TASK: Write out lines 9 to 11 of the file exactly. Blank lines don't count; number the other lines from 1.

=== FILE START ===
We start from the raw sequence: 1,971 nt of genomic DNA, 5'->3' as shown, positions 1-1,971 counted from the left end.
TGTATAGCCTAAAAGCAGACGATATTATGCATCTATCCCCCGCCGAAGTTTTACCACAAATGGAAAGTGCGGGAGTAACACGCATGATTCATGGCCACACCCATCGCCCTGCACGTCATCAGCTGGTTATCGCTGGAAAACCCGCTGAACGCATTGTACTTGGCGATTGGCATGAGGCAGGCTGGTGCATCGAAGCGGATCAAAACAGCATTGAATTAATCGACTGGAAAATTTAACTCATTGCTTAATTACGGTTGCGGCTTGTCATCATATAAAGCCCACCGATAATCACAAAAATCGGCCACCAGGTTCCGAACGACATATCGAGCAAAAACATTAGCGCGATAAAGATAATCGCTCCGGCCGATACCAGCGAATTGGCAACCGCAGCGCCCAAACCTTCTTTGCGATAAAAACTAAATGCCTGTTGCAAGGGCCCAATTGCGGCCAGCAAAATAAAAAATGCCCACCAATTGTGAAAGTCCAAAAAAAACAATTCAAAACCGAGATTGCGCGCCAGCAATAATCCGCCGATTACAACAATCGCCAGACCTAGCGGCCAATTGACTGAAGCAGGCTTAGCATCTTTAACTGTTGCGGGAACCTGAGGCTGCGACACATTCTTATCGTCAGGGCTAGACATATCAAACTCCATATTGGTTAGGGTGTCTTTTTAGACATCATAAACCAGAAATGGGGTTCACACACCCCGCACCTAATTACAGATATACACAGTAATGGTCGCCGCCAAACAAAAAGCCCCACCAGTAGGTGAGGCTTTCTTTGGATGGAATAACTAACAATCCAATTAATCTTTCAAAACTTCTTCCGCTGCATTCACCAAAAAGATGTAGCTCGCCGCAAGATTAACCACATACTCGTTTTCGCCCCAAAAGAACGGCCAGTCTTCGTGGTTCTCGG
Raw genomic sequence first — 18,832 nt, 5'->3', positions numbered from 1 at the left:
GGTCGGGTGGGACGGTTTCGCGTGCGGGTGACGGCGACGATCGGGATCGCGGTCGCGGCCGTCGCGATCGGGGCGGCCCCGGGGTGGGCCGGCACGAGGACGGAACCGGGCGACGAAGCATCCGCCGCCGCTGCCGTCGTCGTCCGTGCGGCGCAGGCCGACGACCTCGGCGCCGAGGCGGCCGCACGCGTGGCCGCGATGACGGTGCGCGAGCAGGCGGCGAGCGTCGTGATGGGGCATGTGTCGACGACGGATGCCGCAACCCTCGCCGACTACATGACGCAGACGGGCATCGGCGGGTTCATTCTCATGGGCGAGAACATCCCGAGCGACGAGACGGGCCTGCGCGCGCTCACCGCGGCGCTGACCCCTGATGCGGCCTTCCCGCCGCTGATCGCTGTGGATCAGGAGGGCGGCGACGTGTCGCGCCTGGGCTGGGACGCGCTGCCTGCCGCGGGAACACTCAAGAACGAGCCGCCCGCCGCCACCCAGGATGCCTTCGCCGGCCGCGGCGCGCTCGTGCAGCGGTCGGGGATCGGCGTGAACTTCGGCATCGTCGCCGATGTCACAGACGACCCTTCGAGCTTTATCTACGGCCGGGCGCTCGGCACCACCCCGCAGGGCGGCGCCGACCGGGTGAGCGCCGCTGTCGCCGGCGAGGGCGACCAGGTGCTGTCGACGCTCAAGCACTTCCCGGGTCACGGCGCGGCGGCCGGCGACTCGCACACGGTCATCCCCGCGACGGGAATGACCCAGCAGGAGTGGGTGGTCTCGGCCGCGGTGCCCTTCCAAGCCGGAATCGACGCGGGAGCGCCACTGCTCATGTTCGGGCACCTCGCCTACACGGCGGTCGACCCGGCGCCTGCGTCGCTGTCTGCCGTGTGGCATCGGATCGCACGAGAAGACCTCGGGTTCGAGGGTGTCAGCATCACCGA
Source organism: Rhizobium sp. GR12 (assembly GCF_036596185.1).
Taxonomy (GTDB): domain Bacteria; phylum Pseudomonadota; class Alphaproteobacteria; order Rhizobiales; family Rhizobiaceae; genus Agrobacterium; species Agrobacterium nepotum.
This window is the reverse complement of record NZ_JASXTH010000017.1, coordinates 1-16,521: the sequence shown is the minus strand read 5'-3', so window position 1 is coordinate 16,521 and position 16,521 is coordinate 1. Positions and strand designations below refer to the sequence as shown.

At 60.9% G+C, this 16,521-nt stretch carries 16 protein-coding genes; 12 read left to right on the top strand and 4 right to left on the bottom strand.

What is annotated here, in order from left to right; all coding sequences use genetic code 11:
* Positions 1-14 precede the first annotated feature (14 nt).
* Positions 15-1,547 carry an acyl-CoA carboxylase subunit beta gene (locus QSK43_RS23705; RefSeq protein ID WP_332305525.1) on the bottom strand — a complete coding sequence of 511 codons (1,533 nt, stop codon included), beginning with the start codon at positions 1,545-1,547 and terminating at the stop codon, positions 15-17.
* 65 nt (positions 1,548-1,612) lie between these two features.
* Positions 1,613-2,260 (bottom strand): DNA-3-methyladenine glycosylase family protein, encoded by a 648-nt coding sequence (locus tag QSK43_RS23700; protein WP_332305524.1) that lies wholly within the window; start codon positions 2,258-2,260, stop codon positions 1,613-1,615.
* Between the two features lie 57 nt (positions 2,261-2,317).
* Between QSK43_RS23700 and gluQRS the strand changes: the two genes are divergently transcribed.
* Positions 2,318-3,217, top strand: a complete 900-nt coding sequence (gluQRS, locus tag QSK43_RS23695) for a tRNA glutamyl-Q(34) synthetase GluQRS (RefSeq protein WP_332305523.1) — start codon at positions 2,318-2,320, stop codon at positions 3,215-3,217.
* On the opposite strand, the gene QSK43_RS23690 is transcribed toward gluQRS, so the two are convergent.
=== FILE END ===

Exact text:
What is annotated here, in order from left to right; all coding sequences use genetic code 11:
* Positions 1-14 precede the first annotated feature (14 nt).
* Positions 15-1,547 carry an acyl-CoA carboxylase subunit beta gene (locus QSK43_RS23705; RefSeq protein ID WP_332305525.1) on the bottom strand — a complete coding sequence of 511 codons (1,533 nt, stop codon included), beginning with the start codon at positions 1,545-1,547 and terminating at the stop codon, positions 15-17.